Second Sunday after the Epiphany (January 15, 2017)
- First reading
- Second reading
1 Corinthians 1:1-9 | New Living Translation (NLT)
This letter is from Paul, chosen by the will of God to be an apostle of Christ Jesus, and from our brother Sosthenes.
I am writing to God’s church in Corinth, to you who have been called by God to be his own holy people. He made you holy by means of Christ Jesus, just as he did for all people everywhere who call on the name of our Lord Jesus Christ, their Lord and ours.
May God our Father and the Lord Jesus Christ give you grace and peace.
I always thank my God for you and for the gracious gifts he has given you, now that you belong to Christ Jesus. Through him, God has enriched your church in every way—with all of your eloquent words and all of your knowledge. This confirms that what I told you about Christ is true. Now you have every spiritual gift you need as you eagerly wait for the return of our Lord Jesus Christ. He will keep you strong to the end so that you will be free from all blame on the day when our Lord Jesus Christ returns. God will do this, for he is faithful to do what he says, and he has invited you into partnership with his Son, Jesus Christ our Lord.
We are now in the season that follows Epiphany. On Epiphany we celebrated that Jesus was made manifest to the whole world. The following Sunday we looked at the beginning of Jesus ministry as he was baptized. As I wrote last week, this season, between Epiphany and Lent is when we look at the mission of Jesus and subsequently the mission of the church. During this season, I am taking our church through a membership class of sorts. It will be a series on the history of the Wesleyan Church and what we believe. I am looking forward to it.
Today we have in front of us, the words of Paul – written in the first of his published letters to the church in Corinth. I like to say it that way because sometimes we forget that Paul was writing to real people – he was writing to real churches – from a pastor’s heart. The passage that is in front of us is part of an introduction. Remember that when Paul wrote these words they didn’t have chapter and verse headings – those were added much later on.
“I am writing to God’s church in Corinth, to you who have been called by God to be his own holy people. He made you holy by means of Christ Jesus, just as he did for all people everywhere who call on the name of our Lord Jesus Christ, their Lord and ours.”
Ecclesia is a Greek word, meaning assembly. It is an assembly of the ones called by God – an assembly of the ones made holy by Jesus Christ. We are reminded that Christ has done this for all people who call on the name of the Lord Jesus Christ. If we look at the mission of Jesus, we find that the mission of the church is linked and cannot be separated from the mission of Christ.
I love this introduction in this letter. The church in Corinth was not without its problems, however Paul takes these opening moments and gives thanks to God for the work that is going on there. I think it is important for us to remember that we are Christ’s church – that we are his body – that we are doing his work. Way too many times it comes down to thinking that it is our work – whether that be the layperson or the pastor – it is not our work, it is Christ’s work. Christ is working in us and in his church. As a pastor I can be confident in the fact that Christ is doing the work – that does not give me an excuse to be lazy, but I do know that Christ and I and the congregation must be working toward the same goal.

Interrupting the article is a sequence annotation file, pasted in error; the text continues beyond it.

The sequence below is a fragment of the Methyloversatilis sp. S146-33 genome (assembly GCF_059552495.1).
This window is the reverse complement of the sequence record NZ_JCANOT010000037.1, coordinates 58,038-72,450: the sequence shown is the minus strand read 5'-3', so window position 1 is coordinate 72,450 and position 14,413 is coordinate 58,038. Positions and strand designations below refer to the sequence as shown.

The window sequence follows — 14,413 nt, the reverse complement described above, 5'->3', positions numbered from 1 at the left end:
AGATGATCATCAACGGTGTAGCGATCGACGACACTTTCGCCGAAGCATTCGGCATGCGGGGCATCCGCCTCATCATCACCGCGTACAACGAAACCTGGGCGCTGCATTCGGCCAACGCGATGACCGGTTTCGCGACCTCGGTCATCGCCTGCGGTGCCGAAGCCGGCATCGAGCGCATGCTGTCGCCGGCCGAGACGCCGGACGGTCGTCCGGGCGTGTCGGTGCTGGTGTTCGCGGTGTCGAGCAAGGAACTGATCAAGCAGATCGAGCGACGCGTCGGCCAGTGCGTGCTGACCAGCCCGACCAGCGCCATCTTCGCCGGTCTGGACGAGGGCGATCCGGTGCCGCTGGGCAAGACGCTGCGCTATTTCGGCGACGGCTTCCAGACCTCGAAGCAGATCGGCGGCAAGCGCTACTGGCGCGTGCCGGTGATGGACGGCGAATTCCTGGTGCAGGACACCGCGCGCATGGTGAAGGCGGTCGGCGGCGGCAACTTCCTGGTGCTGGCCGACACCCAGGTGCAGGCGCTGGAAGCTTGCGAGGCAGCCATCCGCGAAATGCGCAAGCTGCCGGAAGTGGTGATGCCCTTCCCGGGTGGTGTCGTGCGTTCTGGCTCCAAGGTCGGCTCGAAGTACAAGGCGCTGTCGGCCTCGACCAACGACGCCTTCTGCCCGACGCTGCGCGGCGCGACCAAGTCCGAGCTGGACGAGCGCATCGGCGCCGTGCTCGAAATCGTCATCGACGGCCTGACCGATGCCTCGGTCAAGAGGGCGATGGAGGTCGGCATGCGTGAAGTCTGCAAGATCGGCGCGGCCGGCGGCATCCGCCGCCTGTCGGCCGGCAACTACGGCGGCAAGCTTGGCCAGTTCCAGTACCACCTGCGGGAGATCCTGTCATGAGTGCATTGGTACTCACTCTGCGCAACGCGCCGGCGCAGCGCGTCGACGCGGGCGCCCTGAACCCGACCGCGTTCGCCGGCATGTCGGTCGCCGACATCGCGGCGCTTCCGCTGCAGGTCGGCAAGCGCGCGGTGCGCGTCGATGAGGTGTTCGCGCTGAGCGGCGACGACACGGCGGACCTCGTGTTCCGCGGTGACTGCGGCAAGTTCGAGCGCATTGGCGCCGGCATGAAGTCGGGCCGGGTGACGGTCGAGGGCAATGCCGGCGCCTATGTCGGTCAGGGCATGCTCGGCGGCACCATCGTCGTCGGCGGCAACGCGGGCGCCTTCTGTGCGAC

As you have seen in my writings – and I can see in my preaching – that goal is seeing people come to a saving knowledge of Christ and then discipling them so that they can do the same thing. It is a multiplication thing. “Through Christ,” Paul writes, “God has enriched your church in every way – with all the eloquent words and all of your knowledge.” Paul encourages the church to use every spiritual gift that God has given to do the work of Christ – even as they wait for the return of Christ. We often see waiting as a passive thing – or something that we do nervously. This is not what Paul means. This waiting is much more active – we need to be about the work of the Father – just as the angels commanded the disciples to do following Jesus’ ascension.
We don’t have to worry, because Paul reminds us that “Christ will keep you strong to the end so that you will be free from all blame on the day when our Lord Jesus Christ returns.”
We are reminded that Christ is with us – Christ is above us – Christ is below us – Christ is to the left – Christ is to the right – Christ is in front of us – Christ is behind us – to paraphrase a prayer from St. Patrick. We are in a partnership – I say we meaning the church – the church (the assembly of those called by God through Christ’s work on the cross. We have been invited into this partnership with Christ to do His work – and he will be faithful to do what he says.
I think that is some great encouragement on this Friday morning as we get ready to worship with our churches on Sunday.